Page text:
FinCEN Issues Administrative Rulings on Virtual Currency Related to Miners and Investors


Prompted by requests, FinCEN published two administrative rulings on the application of its regulations requiring money services businesses to be registered under the Bank Secrecy Act. The first ruling, Application of FinCEN’s Regulations to Virtual Currency Mining Operations, addressed whether certain methods of disposing of Bitcoins “mined” by someone would make that person a money services business under the BSA. At the outset, FinCEN noted that the label used to describe a particular process of obtaining a virtual currency has no bearing on whether a person is a money services business under the BSA. The critical focus is on the use of the virtual currency and who such use benefits. FinCEN observed that “Bitcoin mining imposes no obligations on a Bitcoin user to send mined Bitcoin to any other person or place for the benefit of another.” Accordingly, so long as a miner uses a virtual currency for their own purposes and not for another’s benefit, that miner would not be considered a money services business. It was additionally noted that a miner’s conversion of virtual currency into real currency (or some other convertible virtual currency) does not, in and of itself, make the miner a money services business.

The second ruling, Application of FinCEN’s Regulations to Virtual Currency Software Development and Certain Investment Activity, addressed whether periodic investment in convertible virtual currency, and the production and distribution of software to facilitate purchase of virtual currency for a company’s own investment, makes a company a money service business under the BSA. According to FinCEN, so long as a company buys and sells convertible virtual currency exclusively as investments for its own account, it would not be considered a money services business because it is not exchanging the convertible virtual currency for other persons. FinCEN also noted, however, that any transfers to third parties at the behest of others “should be closely scrutinized, as they may constitute money transmission.” The ruling further provided that the production and distribution of software that facilitates the collection of virtual currency and payment for such currency, in and of itself, would not make a company a money services business.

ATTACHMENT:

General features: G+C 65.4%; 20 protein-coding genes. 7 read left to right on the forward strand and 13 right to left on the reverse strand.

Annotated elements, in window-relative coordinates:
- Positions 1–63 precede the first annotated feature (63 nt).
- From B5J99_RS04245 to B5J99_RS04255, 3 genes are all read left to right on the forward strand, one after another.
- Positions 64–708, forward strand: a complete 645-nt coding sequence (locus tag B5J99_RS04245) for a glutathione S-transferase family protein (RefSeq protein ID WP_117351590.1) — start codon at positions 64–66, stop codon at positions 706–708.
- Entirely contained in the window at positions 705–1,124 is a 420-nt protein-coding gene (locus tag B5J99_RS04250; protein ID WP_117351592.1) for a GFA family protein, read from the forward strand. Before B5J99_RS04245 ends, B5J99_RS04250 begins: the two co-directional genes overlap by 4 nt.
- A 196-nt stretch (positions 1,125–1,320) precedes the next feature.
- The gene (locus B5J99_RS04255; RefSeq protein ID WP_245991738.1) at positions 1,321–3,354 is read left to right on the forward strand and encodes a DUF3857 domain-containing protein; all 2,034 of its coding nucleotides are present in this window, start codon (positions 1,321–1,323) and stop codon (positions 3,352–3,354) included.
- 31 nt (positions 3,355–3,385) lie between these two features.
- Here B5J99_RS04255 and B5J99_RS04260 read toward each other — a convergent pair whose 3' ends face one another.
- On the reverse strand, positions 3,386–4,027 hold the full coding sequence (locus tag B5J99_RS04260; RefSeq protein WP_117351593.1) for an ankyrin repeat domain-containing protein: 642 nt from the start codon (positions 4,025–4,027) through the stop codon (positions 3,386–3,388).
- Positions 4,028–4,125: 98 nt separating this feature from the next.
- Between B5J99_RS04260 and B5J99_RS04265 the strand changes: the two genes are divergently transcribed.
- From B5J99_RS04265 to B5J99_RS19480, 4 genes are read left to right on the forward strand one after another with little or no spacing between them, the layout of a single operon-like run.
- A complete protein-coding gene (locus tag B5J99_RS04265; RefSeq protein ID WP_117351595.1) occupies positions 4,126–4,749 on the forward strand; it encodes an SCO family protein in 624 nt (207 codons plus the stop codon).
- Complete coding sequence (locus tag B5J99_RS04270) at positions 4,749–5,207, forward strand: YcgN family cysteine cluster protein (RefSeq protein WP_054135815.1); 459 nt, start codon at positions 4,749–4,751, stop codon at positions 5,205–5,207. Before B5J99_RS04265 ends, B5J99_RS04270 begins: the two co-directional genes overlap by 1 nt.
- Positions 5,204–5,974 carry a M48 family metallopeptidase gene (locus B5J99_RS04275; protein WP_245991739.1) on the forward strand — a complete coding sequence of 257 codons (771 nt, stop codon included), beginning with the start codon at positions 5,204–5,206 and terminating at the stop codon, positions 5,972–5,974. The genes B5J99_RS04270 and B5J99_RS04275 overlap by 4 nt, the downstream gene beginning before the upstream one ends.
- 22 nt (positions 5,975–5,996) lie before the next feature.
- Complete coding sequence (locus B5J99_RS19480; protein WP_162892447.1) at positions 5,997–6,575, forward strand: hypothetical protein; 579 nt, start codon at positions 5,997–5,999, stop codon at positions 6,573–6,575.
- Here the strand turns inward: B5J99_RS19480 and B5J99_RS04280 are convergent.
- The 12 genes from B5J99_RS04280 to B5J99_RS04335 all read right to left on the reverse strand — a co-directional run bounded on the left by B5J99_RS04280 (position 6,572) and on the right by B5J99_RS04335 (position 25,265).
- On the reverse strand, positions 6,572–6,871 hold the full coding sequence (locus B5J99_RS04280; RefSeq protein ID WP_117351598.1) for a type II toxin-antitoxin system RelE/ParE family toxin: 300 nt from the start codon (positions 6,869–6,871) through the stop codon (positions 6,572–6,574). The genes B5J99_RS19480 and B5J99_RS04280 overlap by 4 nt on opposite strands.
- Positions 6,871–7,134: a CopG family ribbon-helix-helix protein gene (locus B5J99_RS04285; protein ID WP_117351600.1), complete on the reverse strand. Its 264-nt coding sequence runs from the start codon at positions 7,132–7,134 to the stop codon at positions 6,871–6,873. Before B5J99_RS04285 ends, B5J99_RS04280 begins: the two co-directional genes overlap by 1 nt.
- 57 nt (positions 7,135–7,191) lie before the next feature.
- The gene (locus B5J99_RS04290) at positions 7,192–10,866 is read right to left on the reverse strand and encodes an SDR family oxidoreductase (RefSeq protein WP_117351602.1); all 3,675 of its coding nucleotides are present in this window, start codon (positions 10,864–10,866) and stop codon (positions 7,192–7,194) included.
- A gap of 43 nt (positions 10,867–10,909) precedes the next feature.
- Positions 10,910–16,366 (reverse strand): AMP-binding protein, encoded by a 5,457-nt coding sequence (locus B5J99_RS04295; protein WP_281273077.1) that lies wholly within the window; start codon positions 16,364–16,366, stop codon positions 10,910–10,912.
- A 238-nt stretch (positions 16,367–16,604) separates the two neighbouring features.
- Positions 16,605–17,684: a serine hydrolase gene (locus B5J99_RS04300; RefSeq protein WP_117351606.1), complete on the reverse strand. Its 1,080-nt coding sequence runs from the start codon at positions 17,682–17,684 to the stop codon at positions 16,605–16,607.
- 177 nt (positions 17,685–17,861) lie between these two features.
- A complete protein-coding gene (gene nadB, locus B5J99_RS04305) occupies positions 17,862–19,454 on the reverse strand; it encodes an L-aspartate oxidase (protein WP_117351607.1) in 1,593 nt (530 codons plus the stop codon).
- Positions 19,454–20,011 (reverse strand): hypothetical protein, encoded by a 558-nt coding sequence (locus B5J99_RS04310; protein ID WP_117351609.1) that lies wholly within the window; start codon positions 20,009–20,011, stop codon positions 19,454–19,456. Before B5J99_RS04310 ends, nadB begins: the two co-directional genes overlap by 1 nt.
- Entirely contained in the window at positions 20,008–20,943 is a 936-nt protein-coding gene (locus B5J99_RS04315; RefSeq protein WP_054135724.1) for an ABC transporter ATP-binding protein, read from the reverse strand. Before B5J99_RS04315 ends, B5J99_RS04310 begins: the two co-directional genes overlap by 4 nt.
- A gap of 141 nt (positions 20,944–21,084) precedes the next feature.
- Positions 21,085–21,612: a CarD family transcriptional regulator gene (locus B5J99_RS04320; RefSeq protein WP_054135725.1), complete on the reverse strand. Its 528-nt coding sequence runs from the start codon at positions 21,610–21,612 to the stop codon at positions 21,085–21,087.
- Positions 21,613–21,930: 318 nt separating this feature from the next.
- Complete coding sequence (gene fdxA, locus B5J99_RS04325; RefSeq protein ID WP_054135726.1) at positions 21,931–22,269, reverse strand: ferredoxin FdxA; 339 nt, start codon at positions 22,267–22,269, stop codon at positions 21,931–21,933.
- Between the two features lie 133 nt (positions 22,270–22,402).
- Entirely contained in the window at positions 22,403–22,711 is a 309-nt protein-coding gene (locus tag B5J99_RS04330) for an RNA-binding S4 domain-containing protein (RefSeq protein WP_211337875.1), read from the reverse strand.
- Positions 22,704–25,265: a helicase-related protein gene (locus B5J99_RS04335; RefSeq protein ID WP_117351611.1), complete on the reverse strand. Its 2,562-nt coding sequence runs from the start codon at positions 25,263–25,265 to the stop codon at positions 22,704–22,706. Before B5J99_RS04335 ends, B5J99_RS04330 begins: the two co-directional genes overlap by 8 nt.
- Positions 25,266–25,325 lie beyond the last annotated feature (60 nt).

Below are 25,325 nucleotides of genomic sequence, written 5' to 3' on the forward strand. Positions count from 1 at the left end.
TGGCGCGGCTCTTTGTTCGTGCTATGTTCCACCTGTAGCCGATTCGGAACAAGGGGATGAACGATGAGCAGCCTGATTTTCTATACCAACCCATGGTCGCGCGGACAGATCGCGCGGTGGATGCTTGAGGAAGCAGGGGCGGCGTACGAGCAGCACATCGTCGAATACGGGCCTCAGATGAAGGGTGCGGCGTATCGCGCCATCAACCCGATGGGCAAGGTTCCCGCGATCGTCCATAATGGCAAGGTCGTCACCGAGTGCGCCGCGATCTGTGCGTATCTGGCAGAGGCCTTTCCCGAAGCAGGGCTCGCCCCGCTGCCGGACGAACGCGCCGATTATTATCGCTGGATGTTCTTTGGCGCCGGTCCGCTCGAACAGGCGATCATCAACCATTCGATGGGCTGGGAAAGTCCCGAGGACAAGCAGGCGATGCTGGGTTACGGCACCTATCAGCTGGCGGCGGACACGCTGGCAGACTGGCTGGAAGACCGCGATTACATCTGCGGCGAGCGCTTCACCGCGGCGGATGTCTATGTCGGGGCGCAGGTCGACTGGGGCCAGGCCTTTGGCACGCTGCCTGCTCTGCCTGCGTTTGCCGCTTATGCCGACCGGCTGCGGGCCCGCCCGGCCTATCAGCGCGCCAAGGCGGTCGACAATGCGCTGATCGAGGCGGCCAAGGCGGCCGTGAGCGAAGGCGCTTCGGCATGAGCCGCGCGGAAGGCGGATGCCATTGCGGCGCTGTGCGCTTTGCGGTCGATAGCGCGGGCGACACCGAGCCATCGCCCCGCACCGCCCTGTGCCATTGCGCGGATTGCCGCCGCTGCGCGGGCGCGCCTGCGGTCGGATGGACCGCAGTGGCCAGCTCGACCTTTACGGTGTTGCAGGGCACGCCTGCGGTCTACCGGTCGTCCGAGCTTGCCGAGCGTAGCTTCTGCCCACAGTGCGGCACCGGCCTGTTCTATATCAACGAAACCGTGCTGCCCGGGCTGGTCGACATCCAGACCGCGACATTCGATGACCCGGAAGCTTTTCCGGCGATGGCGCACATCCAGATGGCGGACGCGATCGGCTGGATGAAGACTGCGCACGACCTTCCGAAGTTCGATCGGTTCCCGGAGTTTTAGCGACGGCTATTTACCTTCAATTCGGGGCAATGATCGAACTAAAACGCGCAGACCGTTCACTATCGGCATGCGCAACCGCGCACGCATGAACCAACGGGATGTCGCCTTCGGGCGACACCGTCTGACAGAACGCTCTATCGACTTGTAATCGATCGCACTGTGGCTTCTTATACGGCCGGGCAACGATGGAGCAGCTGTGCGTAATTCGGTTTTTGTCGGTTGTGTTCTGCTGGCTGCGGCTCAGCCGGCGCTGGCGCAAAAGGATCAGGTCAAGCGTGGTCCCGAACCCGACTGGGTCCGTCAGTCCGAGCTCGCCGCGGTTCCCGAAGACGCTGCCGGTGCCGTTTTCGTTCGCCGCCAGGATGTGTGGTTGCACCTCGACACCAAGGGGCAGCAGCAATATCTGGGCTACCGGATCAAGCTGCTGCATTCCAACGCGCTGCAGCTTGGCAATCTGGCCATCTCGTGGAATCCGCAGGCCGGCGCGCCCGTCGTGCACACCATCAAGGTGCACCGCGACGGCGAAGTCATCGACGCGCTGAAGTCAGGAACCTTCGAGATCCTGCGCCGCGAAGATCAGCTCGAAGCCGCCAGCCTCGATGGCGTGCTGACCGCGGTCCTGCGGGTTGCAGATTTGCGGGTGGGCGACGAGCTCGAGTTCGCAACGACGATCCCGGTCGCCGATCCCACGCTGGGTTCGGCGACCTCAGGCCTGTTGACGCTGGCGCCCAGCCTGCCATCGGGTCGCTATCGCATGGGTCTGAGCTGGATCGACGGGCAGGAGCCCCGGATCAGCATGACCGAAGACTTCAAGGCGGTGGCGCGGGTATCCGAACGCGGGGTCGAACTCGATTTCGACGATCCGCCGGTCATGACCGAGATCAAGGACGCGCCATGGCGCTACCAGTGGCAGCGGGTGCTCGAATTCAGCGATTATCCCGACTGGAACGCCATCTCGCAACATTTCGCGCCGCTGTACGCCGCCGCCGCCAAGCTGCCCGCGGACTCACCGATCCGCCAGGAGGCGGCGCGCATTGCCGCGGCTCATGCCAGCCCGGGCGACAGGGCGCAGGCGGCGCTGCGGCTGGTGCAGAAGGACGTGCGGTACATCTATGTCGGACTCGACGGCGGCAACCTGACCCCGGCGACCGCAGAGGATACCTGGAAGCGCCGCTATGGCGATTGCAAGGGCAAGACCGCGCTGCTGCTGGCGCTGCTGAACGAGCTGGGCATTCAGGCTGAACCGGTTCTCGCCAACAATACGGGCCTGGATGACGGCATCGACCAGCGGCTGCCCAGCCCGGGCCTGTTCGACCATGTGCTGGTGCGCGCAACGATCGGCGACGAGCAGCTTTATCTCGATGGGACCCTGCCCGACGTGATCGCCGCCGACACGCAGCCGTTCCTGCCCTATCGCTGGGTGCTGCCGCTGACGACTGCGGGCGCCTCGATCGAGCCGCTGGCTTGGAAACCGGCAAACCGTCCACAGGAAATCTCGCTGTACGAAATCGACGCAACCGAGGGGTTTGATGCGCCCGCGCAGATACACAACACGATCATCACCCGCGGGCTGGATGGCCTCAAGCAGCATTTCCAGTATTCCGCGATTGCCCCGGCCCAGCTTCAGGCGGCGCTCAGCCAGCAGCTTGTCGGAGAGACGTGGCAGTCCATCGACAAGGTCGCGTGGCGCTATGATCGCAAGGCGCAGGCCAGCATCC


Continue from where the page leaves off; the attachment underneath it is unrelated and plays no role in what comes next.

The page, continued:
FinCEN previously issued interpretive guidance on the application of the regulations implementing the BSA to “users”, “exchangers”, and “administrators” of convertible virtual currency (see April 2, 2013 Alert). The administrative rulings further delineate the extent to which a person’s conduct related to convertible virtual currency requires that person to be licensed as a money services business under the BSA.

IRS Circular 230 Disclosure: To ensure compliance with requirements imposed by the IRS, we inform you that any U.S. tax advice contained in this informational piece (including any attachments) is not intended or written to be used, and may not be used, for the purpose of (i) avoiding penalties under the Internal Revenue Code or (ii) promoting, marketing or recommending to another party any transaction or matter addressed herein.

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DISCLAIMER: Because of the generality of this update, the information provided herein may not be applicable in all situations and should not be acted upon without specific legal advice based on particular situations.

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